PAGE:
When the rain starts, we pull off the road and the driver takes out a bike ponchos. This waterproof sheath
- covers the front of the bike
- has ears for the mirrors
- has an opening for the driver’s head along with a rain hood
- AND has an opening for the passenger’s head along with a rain hood
- When there isn’t a passenger, there’s a flap that covers the back opening
The poncho reaches all the way down the passenger’s back and is spacious enough to cover, let’s say, a backpack with a precious laptop in it. These are ubiquitous here since most people with a personal vehicle have a bike rather than a car.
Room-sized shops go by, the owner usually scrolling on their phone or sometimes chatting with a friend. Meat is sold from some of these small storefronts. 5 raw chickens, feet in the air, laid out on a counter waiting to be purchased whole or chopped up. Large sides of buffalo are sold like this as well. Some stores have a fly tent over the meat, but most don’t. This challenges everything I’ve ever learned about food safety. But, I’ve eaten multiple tasty meals made with chicken from these stores and had zero ill effects. From this I gather that if you long cook the chicken, as people do here, it seems quite alright.
So change of subject, but it totally connects because of rain and meat and, well, it’s still in Kathmandu, so it tracks.
This year Indra Jatra started the last week of September. This Newari festival comes towards the end of monsoon season when the people pray to Indra, the god who controls the rain, to ask him to end this year’s rainy season. Usually the dry season starts at the beginning of October and lasts through November.
People crowded around each street corner with lit incense and small clay bowls with candle wax and homemade wicks. People also created conical pyramids of food offerings placed on plastic tarps directly on the sidewalks. Each stripe around the pyramid made from a different food: sliced radishes, pieces of papaya, white rice, even a strip of grilled buffalo meat. Inside one temple, in addition to food, were offerings of full-size orange Fanta bottles.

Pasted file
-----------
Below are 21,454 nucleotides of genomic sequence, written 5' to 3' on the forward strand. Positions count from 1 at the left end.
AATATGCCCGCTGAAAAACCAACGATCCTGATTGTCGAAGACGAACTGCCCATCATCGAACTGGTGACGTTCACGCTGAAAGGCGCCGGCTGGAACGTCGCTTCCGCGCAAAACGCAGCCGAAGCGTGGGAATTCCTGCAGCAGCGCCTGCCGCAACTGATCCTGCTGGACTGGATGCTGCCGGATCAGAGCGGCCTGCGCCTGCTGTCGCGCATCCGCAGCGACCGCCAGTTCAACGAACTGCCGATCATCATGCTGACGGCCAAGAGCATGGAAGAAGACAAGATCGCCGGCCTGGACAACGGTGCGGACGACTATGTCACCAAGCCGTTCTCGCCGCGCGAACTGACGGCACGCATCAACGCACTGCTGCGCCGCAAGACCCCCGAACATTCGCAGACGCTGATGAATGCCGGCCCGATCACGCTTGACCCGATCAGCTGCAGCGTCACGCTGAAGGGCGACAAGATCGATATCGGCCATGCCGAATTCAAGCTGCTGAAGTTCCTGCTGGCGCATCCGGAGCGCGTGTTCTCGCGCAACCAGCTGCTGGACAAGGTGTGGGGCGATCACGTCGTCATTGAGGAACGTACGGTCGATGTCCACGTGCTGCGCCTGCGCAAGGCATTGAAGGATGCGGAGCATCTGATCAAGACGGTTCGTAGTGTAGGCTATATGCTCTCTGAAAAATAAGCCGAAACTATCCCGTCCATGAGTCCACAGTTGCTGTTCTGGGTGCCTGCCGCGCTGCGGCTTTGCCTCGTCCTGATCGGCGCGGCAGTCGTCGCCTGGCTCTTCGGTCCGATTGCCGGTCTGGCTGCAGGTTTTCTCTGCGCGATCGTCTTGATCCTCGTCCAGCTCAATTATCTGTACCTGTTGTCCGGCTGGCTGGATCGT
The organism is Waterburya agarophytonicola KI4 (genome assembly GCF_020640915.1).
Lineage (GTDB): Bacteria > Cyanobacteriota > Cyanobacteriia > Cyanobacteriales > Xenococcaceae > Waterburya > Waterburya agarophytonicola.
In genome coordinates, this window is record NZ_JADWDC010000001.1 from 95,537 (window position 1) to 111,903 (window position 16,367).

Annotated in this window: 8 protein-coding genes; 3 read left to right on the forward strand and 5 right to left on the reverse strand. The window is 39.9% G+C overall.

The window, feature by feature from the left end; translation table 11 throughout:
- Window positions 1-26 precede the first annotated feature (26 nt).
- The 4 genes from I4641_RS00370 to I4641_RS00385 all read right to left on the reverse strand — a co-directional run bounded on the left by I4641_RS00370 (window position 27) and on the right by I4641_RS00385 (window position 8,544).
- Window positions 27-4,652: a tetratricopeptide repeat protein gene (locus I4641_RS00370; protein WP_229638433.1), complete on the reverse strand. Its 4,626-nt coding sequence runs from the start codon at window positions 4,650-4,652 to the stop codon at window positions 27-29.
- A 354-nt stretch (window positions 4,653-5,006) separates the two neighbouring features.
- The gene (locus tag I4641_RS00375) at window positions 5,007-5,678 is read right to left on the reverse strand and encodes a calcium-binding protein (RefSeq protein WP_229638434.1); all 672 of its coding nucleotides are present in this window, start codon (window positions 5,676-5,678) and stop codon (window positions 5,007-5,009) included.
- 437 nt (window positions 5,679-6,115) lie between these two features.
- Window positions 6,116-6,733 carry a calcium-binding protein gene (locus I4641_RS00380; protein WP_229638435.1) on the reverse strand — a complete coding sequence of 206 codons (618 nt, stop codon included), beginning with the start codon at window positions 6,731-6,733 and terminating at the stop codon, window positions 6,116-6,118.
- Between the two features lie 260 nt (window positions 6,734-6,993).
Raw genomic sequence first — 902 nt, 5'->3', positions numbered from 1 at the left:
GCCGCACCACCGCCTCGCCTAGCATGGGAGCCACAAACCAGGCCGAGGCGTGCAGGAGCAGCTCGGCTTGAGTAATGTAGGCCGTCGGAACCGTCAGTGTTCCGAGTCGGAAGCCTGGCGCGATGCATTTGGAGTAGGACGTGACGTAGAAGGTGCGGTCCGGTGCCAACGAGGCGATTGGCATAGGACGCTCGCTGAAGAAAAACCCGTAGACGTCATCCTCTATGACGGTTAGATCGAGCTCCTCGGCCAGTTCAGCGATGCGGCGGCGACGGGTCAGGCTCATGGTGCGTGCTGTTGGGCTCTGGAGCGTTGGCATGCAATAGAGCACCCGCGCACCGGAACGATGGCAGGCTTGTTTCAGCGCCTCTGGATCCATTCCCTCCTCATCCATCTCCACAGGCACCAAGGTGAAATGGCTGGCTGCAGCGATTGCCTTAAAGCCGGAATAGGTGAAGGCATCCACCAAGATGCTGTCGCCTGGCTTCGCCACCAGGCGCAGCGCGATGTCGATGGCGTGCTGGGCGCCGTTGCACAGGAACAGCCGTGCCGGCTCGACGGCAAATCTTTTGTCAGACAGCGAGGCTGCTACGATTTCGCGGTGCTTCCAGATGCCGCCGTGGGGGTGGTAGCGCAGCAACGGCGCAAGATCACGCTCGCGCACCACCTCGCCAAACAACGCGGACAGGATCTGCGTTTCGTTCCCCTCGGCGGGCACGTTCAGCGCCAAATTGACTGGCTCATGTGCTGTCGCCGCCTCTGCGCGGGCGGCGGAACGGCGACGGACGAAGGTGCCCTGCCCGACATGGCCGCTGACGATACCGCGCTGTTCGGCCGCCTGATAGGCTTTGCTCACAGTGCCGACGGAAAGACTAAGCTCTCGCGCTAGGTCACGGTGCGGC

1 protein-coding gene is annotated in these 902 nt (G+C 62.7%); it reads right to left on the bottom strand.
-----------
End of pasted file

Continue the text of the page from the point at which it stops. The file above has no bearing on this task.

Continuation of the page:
On one corner, a large group crowded around a particular golden god statue. When Ghanshyam and I got close enough we saw that a container was set behind the statue so it appeared like the god was generously pouring homemade rice wine to the people gathered around. We tried to get some of the opaque white liquid, but the cups had run out and we didn’t care enough to wait, so we moved on.
We came upon a Buddhist temple. Men sat in a central room off of the ample, warmly lit courtyard, chanting and playing rhythmic percussion. We didn’t know if this was also celebrating Indra Jatra since in this area Hinduism and Buddhism are often seamlessly blended, or if this was customary Buddhist worship that we happened upon.
This year, Indra has not stopped the monsoon rains yet, and I am stuck at Gaia until it either stops pouring or I want to return home strongly enough that I call a Pathao and mentally prepare myself for rain flying into my face for the entire 30 minute drive back to Patan. Which is fine, just not my favorite.
Epilogue: I left Gaia at 6 pm and tried to get a Pathao for 40 minutes, but they were all occupied. Hungry, I dipped into a Chinese restaurant and had cold tofu salad with lightly pickled cucumbers and traditional Chinese dumplings that brought me back to my college internship summer in Beijing. With a full belly 45 minutes later I snagged a Pathao CAR cab as a treat to myself and had a relaxing ride home where I needed to engage zero of my muscles.